Tag Archives: Neighbors

Growing Up, Pt. 2

[Part one is here.]

I may have started out as a wee fellow, but as the years went by, I moved on up the food chain. I became a pre-teen, then a teen. I got things like insecurity, hormones and a driver’s license. Let’s not get too far ahead of ourselves, though.

I had a paper route that defined much of my after-school experience for a couple years. Those were the years when my dad sat at home every day with a few beers, waiting for me to return with the collection money. Wait- sorry, that’s the plan I have for my boys. Only with them I think I’m going to go for modelling. They’re really quite striking lads.

The whole thing could take me up to a couple of hours. I got to know a lot of my neighbors this way, and really enjoyed doing so. People seem to like their newspaper carrier- or at least, they seemed to like me. I think one of the reasons for that was my passivity when it came to collections. Every week, on Friday, I collected mandatory delivery fees. Only with me, they were more like subjective delivery fees: subjective as to how much I was actually paid, and subjective as to whether they ever got paid at all.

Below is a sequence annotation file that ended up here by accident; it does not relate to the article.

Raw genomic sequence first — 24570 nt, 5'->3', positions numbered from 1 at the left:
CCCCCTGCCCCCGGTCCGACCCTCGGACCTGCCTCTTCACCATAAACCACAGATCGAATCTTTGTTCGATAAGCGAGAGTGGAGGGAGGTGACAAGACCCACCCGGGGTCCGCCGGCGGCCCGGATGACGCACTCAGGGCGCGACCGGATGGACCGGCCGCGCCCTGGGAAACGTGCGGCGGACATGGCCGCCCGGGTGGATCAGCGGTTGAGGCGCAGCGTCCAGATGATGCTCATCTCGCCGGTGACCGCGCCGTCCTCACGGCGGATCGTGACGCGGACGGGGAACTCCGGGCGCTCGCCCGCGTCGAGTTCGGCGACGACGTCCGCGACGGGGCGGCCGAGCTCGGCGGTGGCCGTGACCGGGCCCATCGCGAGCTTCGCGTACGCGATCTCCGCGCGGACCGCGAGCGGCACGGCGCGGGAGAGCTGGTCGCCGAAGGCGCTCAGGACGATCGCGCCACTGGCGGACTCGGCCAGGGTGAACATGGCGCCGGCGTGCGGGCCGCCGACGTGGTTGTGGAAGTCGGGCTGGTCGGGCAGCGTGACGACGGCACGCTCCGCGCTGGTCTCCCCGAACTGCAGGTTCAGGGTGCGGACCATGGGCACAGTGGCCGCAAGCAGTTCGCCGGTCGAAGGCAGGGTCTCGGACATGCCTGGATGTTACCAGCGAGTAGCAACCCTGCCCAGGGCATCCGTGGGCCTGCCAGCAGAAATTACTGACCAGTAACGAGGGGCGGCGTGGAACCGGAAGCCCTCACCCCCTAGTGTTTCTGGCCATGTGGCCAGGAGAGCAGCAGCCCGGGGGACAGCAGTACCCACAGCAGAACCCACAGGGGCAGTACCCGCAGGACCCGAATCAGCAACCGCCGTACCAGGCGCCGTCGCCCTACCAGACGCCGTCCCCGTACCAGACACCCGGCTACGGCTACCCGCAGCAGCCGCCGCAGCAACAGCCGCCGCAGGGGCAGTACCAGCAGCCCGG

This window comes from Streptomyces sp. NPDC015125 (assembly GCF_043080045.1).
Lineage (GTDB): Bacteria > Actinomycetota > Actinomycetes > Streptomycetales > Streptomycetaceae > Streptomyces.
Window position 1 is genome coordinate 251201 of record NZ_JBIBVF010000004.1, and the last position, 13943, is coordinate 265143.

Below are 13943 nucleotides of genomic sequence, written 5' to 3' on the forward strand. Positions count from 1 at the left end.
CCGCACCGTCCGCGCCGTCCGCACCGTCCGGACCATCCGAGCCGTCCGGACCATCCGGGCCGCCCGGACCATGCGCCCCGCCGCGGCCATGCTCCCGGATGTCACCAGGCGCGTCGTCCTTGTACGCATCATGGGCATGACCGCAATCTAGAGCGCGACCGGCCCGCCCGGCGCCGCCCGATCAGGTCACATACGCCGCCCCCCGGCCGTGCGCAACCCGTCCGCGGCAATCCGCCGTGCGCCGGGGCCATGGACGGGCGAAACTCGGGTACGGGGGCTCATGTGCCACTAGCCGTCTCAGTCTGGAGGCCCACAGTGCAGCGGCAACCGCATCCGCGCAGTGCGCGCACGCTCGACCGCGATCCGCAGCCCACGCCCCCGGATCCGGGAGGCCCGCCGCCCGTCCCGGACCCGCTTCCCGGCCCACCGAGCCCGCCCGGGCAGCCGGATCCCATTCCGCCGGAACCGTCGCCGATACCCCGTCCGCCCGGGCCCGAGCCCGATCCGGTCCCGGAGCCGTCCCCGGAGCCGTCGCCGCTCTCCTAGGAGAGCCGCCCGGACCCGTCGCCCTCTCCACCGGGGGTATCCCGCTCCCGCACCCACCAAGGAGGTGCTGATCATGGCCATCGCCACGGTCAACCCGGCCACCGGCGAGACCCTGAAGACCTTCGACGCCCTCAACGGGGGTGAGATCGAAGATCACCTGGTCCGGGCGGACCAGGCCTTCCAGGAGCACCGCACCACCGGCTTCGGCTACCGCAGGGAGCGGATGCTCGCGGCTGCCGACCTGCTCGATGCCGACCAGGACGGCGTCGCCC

Let me just add one more thing: my daily round was extra special because I had a big old crush on one of my customers. Well, I guess it’d be more accurate to call her the daughter of one of my customers- the real customer, her dad, I was vaguely terrified of. These things go hand in hand.

Whenever I came by her house, I would look up to see if she was in her window. Sometimes she was, and she would wave at me. That turned me into a little puddle of Dan every time. I felt as though all the inky fingers and unpaid fees in the world were worth it for that wave. Occasionally she even talked to me. To what extent I sounded like a bumbling idiot in my responses, we will not go into detail. One February I even snuck a valentine into her paper, hoping she would find it. I expect she did. In any case, a friend of hers emailed me soon afterwards and I denied everything.